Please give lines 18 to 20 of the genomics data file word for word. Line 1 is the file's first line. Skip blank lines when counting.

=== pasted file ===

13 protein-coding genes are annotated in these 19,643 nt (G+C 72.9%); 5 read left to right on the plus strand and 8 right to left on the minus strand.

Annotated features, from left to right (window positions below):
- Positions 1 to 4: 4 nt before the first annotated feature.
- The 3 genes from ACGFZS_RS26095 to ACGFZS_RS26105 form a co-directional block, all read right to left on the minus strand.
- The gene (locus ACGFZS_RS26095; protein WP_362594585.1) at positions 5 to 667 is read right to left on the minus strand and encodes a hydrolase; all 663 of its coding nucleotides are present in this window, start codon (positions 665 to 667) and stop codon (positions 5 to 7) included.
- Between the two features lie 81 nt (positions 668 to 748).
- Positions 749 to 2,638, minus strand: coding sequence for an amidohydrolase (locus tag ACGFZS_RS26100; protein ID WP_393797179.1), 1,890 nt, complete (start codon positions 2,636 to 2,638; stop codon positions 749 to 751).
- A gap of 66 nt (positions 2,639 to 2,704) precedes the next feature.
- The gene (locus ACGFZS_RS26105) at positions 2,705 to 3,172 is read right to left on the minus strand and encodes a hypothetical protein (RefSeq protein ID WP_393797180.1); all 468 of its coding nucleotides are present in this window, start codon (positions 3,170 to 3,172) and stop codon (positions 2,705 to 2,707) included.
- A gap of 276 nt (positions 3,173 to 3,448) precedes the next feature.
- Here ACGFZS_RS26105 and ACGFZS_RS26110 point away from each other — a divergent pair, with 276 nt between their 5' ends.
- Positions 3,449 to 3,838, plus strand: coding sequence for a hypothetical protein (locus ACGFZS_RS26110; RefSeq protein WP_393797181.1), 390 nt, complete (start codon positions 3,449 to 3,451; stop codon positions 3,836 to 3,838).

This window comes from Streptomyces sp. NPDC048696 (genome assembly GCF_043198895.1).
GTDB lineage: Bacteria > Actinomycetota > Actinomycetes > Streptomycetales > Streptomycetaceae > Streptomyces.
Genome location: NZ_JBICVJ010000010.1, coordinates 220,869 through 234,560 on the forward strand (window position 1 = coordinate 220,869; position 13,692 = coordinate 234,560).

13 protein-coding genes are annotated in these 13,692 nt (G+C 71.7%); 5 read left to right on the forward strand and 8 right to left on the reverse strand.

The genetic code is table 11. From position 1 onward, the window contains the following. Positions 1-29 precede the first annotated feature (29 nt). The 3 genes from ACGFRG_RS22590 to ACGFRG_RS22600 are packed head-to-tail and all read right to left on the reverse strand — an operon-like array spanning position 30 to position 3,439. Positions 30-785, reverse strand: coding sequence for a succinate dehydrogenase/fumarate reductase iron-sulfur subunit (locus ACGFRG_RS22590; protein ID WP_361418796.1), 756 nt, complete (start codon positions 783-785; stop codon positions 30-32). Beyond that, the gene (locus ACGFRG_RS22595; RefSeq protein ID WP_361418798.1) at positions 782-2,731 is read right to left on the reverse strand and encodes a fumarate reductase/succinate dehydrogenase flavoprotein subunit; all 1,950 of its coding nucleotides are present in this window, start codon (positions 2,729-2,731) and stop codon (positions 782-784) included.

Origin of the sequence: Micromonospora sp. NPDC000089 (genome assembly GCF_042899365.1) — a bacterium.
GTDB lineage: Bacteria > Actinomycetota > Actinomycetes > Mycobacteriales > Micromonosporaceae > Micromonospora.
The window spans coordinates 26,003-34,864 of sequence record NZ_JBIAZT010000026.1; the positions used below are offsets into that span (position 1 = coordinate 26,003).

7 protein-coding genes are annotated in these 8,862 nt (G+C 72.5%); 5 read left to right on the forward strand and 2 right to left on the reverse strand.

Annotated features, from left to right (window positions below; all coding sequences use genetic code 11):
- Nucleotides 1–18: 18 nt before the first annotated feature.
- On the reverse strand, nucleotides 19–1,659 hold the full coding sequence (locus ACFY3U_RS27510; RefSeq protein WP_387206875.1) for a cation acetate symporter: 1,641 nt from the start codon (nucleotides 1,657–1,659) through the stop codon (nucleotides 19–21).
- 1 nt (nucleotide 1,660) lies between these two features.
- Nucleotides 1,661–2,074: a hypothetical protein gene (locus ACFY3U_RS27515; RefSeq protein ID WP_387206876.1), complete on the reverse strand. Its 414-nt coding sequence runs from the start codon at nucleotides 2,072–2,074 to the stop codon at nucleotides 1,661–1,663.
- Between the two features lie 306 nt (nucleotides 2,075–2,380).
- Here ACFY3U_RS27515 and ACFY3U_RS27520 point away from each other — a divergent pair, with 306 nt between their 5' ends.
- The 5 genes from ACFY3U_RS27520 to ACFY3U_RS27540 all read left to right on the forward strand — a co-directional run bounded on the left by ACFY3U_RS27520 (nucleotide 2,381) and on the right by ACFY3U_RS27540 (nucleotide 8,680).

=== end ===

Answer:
Origin of the sequence: Micromonospora sp. NPDC000089 (genome assembly GCF_042899365.1) — a bacterium.
GTDB lineage: Bacteria > Actinomycetota > Actinomycetes > Mycobacteriales > Micromonosporaceae > Micromonospora.
The window spans coordinates 26,003-34,864 of sequence record NZ_JBIAZT010000026.1; the positions used below are offsets into that span (position 1 = coordinate 26,003).